4. Routing in connectomes 2: A spectrum of routing strategies for brain networks

This paper presents a family of biased random walks for routing in brain networks that combine local and global information. This approach is similar to shortest-path algorithms at one extreme and to diffusion based processes at the other.

In this project, you will implement the algorithm proposed in this paper and recreate the results in Figures 2, 3, and 5, and if possible, Figure 4.

5. Rentian Scaling

We have seen in class that brain networks are modular, where each module is a set of node that is highly connected internally. How are intermodule connections distributed within a network? Rentian scaling is a concept in engineered circuit design. It states that the number of external connections between nodes in different modules is related to the number of nodes inside the modules by a power-law relationship. (Physical) Rentian scaling is a property of systems that are cost-efficiently embedded into physical space. It is what is called a "topo-physical" property because it combines information regarding the topological organization of the network with information about the physical placement of connections. In this project, you will compute the Rentian scaling of different brain networks. Two papers will be relevant here: Efficient Physical Embedding of Topologically Complex Information Processing Networks in Brains and Computer Circuits and Evidence of Rentian Scaling of Functional Modules in Diverse Biological Networks. Chapter 8.3.3: Rentian scaling of the textbook also covers this topic.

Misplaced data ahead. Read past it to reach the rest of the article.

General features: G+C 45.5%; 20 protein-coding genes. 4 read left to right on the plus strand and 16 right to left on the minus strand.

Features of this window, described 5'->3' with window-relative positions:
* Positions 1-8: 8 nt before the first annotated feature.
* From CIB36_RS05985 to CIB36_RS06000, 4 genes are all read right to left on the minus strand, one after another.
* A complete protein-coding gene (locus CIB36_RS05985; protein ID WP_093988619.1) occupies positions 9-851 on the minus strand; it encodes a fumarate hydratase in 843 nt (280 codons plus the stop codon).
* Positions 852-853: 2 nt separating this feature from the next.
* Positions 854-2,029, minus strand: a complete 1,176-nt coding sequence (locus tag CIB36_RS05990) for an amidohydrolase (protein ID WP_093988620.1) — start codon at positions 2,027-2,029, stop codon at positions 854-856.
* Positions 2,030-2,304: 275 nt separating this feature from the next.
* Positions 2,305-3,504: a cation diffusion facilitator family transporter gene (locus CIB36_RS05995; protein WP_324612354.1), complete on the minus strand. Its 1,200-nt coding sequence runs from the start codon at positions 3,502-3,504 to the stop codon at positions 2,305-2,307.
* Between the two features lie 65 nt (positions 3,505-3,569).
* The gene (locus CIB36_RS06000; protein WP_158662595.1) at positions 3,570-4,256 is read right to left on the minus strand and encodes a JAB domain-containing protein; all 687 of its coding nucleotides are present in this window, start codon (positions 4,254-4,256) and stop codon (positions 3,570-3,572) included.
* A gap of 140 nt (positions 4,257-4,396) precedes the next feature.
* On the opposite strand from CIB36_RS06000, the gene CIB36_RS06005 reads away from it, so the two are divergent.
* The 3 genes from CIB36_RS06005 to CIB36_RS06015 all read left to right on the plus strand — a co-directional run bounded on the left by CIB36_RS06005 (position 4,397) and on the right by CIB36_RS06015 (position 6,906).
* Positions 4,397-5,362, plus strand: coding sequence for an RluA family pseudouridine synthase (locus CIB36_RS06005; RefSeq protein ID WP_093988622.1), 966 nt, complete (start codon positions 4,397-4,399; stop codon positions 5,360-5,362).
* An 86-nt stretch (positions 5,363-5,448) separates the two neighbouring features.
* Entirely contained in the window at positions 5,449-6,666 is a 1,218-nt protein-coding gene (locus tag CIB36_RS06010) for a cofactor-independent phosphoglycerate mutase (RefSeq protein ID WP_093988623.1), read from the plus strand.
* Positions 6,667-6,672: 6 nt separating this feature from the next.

• There are different algorithms for computing modules. How much does the Rentian scaling property (the power in the law) vary depending on the algorithm?
  • Does Rentian scaling change from one organism to another?
  • There are two different notions of Rentian scale: topological and geometric. There are different ways to compute them. How do these values differ?

6. Mouse Connectome

A 2017 paper titled Organizing principles for the cerebral cortex network of commissural and association connections has published and analyzed a comprehensive connectome of the mouse brain, collected from findings in over 185 publications that appeared in the literature since 1974. This project will analyze the structural properties of this connectome. If you are ambitious, you can try to correlate this network with the mouse connectome created independently by the Allen Institute for Brain Science.